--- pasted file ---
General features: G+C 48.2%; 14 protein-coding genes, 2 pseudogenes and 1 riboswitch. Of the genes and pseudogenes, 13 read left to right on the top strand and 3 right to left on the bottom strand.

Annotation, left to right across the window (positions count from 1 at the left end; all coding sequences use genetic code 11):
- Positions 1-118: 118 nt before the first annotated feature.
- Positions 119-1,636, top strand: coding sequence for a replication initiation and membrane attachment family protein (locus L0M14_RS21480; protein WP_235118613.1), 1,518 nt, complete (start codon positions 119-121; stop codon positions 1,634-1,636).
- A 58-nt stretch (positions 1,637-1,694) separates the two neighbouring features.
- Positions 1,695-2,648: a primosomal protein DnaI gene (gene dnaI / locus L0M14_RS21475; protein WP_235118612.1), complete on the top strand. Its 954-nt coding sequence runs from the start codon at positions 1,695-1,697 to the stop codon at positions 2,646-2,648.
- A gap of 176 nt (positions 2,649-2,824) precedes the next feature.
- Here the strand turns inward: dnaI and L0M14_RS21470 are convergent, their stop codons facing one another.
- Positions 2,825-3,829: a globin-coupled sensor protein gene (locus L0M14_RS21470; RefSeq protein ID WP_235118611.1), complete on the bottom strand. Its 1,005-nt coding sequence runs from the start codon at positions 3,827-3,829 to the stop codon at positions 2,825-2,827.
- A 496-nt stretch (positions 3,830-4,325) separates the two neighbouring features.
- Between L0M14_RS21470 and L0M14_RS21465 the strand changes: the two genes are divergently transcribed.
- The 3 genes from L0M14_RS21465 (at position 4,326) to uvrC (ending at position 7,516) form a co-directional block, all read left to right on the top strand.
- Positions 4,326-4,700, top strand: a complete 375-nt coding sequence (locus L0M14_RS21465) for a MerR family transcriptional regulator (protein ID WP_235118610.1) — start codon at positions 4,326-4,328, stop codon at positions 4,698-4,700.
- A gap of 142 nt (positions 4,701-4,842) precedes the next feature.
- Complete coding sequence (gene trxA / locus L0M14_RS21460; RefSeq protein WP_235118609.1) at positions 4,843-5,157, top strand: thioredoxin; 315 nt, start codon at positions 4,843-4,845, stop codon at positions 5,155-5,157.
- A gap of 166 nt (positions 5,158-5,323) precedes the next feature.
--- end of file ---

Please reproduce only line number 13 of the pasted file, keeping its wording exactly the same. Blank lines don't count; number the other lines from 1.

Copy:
- Positions 4,326-4,700, top strand: a complete 375-nt coding sequence (locus L0M14_RS21465) for a MerR family transcriptional regulator (protein ID WP_235118610.1) — start codon at positions 4,326-4,328, stop codon at positions 4,698-4,700.